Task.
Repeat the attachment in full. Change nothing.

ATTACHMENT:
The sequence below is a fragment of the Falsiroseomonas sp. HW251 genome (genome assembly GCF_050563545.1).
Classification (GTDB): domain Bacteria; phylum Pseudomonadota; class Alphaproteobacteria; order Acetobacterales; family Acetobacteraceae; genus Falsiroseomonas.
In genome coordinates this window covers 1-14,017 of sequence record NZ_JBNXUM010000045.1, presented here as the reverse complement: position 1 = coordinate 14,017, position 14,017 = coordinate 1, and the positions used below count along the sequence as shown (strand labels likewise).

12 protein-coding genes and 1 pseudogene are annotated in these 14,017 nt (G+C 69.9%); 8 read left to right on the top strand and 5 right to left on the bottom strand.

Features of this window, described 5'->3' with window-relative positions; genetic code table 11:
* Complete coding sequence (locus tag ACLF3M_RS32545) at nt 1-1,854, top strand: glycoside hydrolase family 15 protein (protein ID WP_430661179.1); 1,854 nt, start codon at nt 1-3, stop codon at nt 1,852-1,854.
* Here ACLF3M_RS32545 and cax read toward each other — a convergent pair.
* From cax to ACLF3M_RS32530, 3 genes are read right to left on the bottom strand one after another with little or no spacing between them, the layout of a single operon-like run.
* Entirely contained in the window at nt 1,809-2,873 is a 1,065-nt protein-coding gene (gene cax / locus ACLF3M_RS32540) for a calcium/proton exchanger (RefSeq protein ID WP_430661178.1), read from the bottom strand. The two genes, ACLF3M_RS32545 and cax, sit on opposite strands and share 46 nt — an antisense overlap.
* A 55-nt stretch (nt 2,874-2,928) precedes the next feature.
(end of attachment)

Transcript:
The sequence below is a fragment of the Falsiroseomonas sp. HW251 genome (genome assembly GCF_050563545.1).
Classification (GTDB): domain Bacteria; phylum Pseudomonadota; class Alphaproteobacteria; order Acetobacterales; family Acetobacteraceae; genus Falsiroseomonas.
In genome coordinates this window covers 1-14,017 of sequence record NZ_JBNXUM010000045.1, presented here as the reverse complement: position 1 = coordinate 14,017, position 14,017 = coordinate 1, and the positions used below count along the sequence as shown (strand labels likewise).

12 protein-coding genes and 1 pseudogene are annotated in these 14,017 nt (G+C 69.9%); 8 read left to right on the top strand and 5 right to left on the bottom strand.

Features of this window, described 5'->3' with window-relative positions; genetic code table 11:
* Complete coding sequence (locus tag ACLF3M_RS32545) at nt 1-1,854, top strand: glycoside hydrolase family 15 protein (protein ID WP_430661179.1); 1,854 nt, start codon at nt 1-3, stop codon at nt 1,852-1,854.
* Here ACLF3M_RS32545 and cax read toward each other — a convergent pair.
* From cax to ACLF3M_RS32530, 3 genes are read right to left on the bottom strand one after another with little or no spacing between them, the layout of a single operon-like run.
* Entirely contained in the window at nt 1,809-2,873 is a 1,065-nt protein-coding gene (gene cax / locus ACLF3M_RS32540) for a calcium/proton exchanger (RefSeq protein ID WP_430661178.1), read from the bottom strand. The two genes, ACLF3M_RS32545 and cax, sit on opposite strands and share 46 nt — an antisense overlap.
* A 55-nt stretch (nt 2,874-2,928) precedes the next feature.